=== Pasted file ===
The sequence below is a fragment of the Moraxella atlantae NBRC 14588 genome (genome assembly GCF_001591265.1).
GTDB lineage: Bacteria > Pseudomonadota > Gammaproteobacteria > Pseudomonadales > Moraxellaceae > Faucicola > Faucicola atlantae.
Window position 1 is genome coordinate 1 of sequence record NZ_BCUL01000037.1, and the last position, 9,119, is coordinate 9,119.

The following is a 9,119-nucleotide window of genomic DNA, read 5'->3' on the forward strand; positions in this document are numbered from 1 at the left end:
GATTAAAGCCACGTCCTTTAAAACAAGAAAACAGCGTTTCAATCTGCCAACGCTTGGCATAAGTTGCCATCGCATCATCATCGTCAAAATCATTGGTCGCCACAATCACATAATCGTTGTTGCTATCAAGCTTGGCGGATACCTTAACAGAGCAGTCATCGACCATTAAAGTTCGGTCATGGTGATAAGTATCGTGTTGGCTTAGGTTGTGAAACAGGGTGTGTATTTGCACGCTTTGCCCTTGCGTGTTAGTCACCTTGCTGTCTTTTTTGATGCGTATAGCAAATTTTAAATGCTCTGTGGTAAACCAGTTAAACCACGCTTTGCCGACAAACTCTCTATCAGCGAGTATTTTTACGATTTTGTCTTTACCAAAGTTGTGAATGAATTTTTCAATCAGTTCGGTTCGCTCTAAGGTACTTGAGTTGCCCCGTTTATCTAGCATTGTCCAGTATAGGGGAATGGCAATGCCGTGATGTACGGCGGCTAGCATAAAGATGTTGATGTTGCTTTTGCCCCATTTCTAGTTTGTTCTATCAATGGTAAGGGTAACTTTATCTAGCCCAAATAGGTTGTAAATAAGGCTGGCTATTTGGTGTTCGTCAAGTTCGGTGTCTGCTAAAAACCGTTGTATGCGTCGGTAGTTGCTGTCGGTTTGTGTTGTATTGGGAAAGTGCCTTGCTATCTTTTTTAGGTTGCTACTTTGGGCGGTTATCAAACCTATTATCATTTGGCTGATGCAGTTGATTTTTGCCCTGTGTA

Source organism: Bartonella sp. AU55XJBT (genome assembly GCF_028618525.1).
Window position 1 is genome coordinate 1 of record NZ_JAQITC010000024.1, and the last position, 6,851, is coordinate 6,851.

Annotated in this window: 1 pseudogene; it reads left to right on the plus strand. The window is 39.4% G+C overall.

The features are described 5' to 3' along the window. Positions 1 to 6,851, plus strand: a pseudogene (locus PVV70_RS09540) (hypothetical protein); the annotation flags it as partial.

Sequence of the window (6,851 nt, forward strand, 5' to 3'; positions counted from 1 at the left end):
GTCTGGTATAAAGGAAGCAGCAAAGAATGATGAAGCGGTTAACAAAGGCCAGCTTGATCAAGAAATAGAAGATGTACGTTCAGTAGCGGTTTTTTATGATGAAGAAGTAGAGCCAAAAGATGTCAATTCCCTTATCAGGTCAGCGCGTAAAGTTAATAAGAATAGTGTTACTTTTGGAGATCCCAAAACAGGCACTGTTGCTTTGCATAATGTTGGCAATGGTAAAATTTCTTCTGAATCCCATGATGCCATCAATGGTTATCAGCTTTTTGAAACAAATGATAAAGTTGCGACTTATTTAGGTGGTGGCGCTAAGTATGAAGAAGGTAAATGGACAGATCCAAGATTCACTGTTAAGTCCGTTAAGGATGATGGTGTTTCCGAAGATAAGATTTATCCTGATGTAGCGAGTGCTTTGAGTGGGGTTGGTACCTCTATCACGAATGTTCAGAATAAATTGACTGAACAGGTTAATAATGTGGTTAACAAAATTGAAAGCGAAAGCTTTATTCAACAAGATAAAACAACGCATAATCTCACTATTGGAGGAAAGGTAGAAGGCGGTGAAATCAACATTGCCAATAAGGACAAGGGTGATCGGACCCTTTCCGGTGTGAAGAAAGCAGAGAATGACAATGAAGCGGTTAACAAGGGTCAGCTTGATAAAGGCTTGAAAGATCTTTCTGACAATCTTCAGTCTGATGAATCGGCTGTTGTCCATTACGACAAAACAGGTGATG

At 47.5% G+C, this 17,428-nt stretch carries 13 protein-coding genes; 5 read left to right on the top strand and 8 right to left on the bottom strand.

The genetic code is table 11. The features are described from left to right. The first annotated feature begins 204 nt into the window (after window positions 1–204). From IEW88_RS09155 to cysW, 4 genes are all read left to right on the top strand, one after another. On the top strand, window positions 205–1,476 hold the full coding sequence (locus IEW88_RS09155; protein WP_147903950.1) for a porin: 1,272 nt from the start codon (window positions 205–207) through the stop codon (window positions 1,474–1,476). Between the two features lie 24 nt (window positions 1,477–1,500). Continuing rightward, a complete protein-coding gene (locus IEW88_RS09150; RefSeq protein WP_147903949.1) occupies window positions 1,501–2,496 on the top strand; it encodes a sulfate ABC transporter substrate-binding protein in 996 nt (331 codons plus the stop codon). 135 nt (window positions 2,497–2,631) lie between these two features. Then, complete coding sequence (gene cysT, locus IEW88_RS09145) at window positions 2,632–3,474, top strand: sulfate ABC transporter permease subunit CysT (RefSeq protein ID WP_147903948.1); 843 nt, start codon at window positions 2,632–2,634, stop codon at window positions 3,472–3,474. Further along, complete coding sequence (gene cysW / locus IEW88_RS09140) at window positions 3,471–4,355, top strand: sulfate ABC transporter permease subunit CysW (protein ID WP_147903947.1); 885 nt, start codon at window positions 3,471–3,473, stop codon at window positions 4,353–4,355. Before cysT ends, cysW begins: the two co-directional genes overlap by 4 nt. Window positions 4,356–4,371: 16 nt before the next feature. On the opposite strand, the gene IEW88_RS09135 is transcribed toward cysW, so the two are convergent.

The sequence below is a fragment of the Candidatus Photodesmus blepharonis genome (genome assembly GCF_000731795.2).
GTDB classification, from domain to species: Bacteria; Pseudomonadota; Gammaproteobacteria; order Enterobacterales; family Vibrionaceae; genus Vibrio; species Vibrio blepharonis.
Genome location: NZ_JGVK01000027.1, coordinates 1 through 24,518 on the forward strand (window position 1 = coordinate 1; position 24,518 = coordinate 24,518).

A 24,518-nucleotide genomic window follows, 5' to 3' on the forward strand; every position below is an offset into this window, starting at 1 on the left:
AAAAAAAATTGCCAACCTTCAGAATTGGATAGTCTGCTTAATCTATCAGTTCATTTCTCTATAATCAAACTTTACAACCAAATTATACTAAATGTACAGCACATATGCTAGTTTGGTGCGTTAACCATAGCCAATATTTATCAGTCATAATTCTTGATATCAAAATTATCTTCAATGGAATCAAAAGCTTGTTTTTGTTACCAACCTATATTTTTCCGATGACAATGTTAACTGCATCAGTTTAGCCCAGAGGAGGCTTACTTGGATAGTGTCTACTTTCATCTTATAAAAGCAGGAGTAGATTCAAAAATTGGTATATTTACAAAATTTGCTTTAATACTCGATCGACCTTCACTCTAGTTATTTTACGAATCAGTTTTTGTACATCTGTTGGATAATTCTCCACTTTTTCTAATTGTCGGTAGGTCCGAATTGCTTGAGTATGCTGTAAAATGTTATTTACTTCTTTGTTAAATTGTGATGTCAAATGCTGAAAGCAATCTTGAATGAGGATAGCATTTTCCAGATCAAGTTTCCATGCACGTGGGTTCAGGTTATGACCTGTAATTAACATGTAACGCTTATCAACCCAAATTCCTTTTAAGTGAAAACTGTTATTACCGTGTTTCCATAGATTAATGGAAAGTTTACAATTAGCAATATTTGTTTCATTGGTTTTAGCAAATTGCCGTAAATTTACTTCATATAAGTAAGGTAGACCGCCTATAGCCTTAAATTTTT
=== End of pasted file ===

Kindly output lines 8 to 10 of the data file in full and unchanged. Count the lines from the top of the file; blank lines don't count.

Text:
Annotated in this window: 1 pseudogene; it reads left to right on the plus strand. The window is 39.4% G+C overall.

The features are described 5' to 3' along the window. Positions 1 to 6,851, plus strand: a pseudogene (locus PVV70_RS09540) (hypothetical protein); the annotation flags it as partial.

Sequence of the window (6,851 nt, forward strand, 5' to 3'; positions counted from 1 at the left end):